Discussion forum for David Beazley

Concurrency, async etc


#1

Hi David/

If you did a concurrency course I would defiantly be ready for the trip to Chicago, others who feel like this would be a good idea?

/Rene


#2

Years ago, I ran a “Concurrency and Distributed Systems” course, but it kind of fell by the wayside. One of the reasons for it falling away was my compilers course. Not so much the contents of compilers, but the structure of running it. Basically, compilers is set up in the form of a week-long project. There’s a bit of lecture and traditional teaching, but mostly it’s about building a compiler. I’ve since been wanting to follow this same project-based structure with some other topics (including networks/concurrency).

Lately (quite recently), I’ve been thinking that such a course might work for a project involving distributed consensus (e.g., Raft or Paxos). I’ve messed around with Raft and found it to significantly more difficult to implement than your standard sort of “echo server” or even an “HTTP server” project. Something like that might work really well for a concurrency/async/networks kind of course.

I’d be curious to get thoughts on that.


#3

Both lxd for its distributed database and juju for its distributed log use hashicorp’s raft. It may be handy (although in go) to see how the raft has been implemented and used in either use case.

Definitely interested in what a python implementation of a raft would look like!


#4

^ hashicorp’s raft in go https://github.com/hashicorp/raft


#5

Building a concurrent, distributed and reliable system would be awesome, I would suggest it included:

  • Concurrent local Node (built on curio, trio, …)
  • State/Event model to implement non-blocking architecture
  • Message Queue implementation
  • How to make all events (Net, Disk, Key, Mouse, Internal messages, Timeout, Exceptions, …) appear on Queue
  • Distributed state (raft, paxos, …)
  • Maybe some Erlang inspired stuff fail fast, reload, restart of Nodes
  • Reliable handling of external web-services/microservices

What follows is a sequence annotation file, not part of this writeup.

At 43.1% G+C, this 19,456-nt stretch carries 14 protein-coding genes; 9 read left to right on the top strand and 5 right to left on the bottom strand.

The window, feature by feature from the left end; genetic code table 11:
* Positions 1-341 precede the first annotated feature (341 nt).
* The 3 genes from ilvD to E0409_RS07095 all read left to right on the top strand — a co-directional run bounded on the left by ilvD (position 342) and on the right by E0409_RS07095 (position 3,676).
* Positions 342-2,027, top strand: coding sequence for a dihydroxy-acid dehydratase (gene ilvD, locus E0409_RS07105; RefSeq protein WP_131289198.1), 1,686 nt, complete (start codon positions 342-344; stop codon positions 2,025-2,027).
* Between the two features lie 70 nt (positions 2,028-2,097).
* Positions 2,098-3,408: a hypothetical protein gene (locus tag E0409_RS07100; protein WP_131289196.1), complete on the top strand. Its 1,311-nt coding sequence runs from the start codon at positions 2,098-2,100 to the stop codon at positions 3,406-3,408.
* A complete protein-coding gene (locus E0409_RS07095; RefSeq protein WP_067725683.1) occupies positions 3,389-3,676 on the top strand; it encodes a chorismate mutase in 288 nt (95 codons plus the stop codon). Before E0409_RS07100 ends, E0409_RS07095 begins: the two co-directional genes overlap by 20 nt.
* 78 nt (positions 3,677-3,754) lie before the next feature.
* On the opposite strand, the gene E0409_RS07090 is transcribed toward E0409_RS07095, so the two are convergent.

• Handling a DB in this environment
  • Handling hot load of code and config
  • Replay eventstream to re-establish state

Just say when I should be in Chicago…

/Rene

PS. Maybe throw in a GIL removal lecture and make it a two week course :slight_smile:


#6

Maybe some Erlang inspired stuff

That reminds me of this.

It would be epic if we had even a broken implementation of this beauty in CPython


#7

I think the trick in a course like this is making sure the project has enough of a well-defined scope to be doable in a week. I also wouldn’t want to do it in a way where there was too much reliance on third-party libraries (I’d want it to be more of a ground-up building of everything needed so that we could explore all of the underlying issues that arise).

I definitely think implementing Raft would be a hard challenge for everyone. Not only is the problem itself hard, the implementation involves a wide variety of extremely tricky edge cases. I’ve been working on an implementation that uses ZeroMQ and I’ve found it to be pretty challenging–and it still doesn’t work (think I need another few days).

In the big picture, I definitely think there are enough “issues” surrounding just Raft all by itself to make for a pretty good course.


#8

Hi! I also emailed you about a Chicago-course on concurrency and related topics. I am definitely waiting to sign up! (It would be the most wonderful thing in the world if the course runs during my spring break in March too)


#9

implementation that uses ZeroMQ and I’ve found it to be pretty challenging

Are you referring to difficulties in using zeromq itself, or the consensus algorithms?


#10